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The Calm During The Storm
What a Counsellor Generally Needs to be in Many Counselling Situations

What should a counsellor do when an agitated client (counsellee) talks of taking some drastic (wild) action?
How should I, a student counsellor, counsel a group of agitated boys who've come to me, bursting out in panic that they want to run away from home?

Author: Sreedhar MA
(Sharing notes from my conversations with working counsellors.)

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When the Counsellor is at the Centre of a Storm

I had taken a class on the emotions of a counsellor when she is in a counselling session. In the class, we all had a lively discussion about the need for counsellors staying calm and not panicking when counsellees are agitated or tell them something shocking.

When working as counsellors, quite a few of the students get a chance to actually practise what they absorb in the class. A student working as a school counsellor shared one such experience with me sometime back.

People, especially teenagers, Succumbing to Pressures is But Natural

In her work as a student counsellor, Namitha's (name changed) friendly approach has made her very popular with the students. She has her hands full with students coming and discussing all sorts of things with her.

High school boys want to run away
Image Credit: Vinoth Chandar, flickr.com, Creative Commons Attribution 2.0

In her school, five boys had been transferred to the CBSE section from the State Syllabus Section as their parents thought that that was the right move. With the CBSE syllabus reputed to be tougher than the State syllabus, many parents believe it gives their children a better footing in the long run. These five boys, try as they did, could not cope with the change and the pressure was mounting on them. The exams were coming near. Don't thoughts of drastic action enter our mind when we're under pressure?

Sure enough, Namitha found herself facing five excited boys who had barged into her room, all speaking different lines at the same time – 'We can't take this anymore!' 'We've had it with our parents and teachers!' 'Nobody cares how we feel about this!' 'All they can say is Work Hard, Work Hard.' The boys told her that they had decided to run away from home.

The counsellor should try to go with the flow

Listening to the emotional outburst of the boys, Namitha did not react in panic or in a hurry.

If the boys had told other adults that they wanted to flee their homes, wouldn't they have got a earful of how they were wrong, why they should'nt do it, how they would be letting their parents down by their action, how they were being cowardly, how they should be stronger, how they should change their attitudes & so on?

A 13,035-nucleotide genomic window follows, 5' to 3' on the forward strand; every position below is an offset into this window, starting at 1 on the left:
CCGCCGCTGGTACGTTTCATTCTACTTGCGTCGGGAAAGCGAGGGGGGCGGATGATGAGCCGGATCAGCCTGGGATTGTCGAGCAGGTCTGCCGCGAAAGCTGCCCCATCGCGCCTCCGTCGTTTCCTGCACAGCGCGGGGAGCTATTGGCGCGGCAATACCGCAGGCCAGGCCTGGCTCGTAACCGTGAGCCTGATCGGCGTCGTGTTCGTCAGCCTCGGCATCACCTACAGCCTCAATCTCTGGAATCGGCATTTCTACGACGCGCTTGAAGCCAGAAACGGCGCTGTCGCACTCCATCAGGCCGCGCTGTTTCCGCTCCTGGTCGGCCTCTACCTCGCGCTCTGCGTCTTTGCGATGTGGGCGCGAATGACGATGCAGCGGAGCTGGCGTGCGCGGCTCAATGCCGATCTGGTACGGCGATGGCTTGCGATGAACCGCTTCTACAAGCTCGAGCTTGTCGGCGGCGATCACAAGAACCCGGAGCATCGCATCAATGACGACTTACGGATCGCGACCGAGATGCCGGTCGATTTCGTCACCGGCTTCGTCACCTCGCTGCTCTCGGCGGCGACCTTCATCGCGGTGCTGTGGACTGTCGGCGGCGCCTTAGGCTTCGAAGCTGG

It is important that counsellees realize that we are on their side first. In the outside world, they receive a lot of sermons, lectures on what to do or not to do in life. Do they come to a counsellor to listen to more homilies?

Counsellor should not panic facing a stormy counselling session

Namitha stayed calm and told the boys that listening to them, she could understand how they felt. The boys relaxed and told her that as they could not take the pressure any more, they had decided to leave Bengaluru and go and stay in some village or town. Namitha told them she was interested in their plans. She discussed with them how they planned to travel, how much money they had, where they planned to stay, what they planned to take with them and so on.

The conversation went on for quite some time with Namitha being actively concerned with what the boys wanted to do; but she never in any manner opposed their plan. After an hour of discussing various options, the boys themselves concluded that their idea was not very practical - with the kind of resources they had, they could not go very far or stay away for long.

Only when Namitha was convinced that the boys had realized the futility of their idea, did she broach the topic of involving the parents. She asked them if they would be comfortable if she talked to their parents. With the permission of the boys, she proceeded to talk to the parents.

The Counsellor's Calm during the Storm could help the Counsellee Calm down after the Storm

Often, counsellees come in an agitated state of mind to a counsellor. They happen to be facing issues with seemingly no solutions. Feeling cornered, they consider taking drastic measures like running away from home, quitting a job, breaking a relationship or even taking their own lives.

As counsellors, it is important that while we empathize with our counsellees, we don't get dragged into the storm of their emotions and react in panic. That could only make matters worse for the counsellee.

When a counsellor listens concerned but calm, seriously discusses with them without judgement their drastic (no matter how wild, absurd, illogical or ill-advised) plans, counsellees could calm down from their stormy emotional states of anger, fear or panic and, often, get fresh perspectives that suggest to them some other steps they could take in their given situations. Does a good counsellor need to do anything more than empathizing with and empowering the counsellee in the manner outlined?

Counsellor should be at peace
Image Credit: anurag agnihotri, flickr.com, Creative Commons Attribution 2.0

Author: Sreedhar MA

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